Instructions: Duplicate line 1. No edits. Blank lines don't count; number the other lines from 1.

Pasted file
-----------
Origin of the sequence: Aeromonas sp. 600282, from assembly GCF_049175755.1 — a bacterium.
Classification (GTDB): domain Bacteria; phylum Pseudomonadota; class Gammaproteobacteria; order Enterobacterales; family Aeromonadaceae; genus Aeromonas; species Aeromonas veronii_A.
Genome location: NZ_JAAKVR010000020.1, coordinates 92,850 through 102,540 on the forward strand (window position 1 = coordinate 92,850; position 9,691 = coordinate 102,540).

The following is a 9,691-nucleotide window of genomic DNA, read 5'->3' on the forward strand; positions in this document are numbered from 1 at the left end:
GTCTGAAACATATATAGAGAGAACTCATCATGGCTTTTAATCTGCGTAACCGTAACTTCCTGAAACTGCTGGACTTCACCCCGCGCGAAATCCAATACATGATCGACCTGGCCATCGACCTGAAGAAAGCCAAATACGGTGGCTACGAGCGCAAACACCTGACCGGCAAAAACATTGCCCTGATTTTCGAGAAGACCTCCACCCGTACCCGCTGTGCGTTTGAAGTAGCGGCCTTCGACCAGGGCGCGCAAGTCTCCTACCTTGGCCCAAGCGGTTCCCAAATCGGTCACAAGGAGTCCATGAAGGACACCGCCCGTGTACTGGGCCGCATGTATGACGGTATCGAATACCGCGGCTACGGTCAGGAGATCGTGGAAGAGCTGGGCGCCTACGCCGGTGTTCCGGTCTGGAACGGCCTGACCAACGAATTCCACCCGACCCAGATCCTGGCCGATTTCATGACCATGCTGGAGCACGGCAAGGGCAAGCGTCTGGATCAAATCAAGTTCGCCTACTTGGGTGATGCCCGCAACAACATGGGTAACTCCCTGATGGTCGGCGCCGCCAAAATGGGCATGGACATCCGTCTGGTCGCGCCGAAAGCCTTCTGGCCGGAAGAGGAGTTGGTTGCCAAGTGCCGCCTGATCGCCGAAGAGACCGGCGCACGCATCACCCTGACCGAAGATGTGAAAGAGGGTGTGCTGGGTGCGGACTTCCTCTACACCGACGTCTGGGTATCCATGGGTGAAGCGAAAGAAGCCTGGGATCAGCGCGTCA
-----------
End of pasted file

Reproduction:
Origin of the sequence: Aeromonas sp. 600282, from assembly GCF_049175755.1 — a bacterium.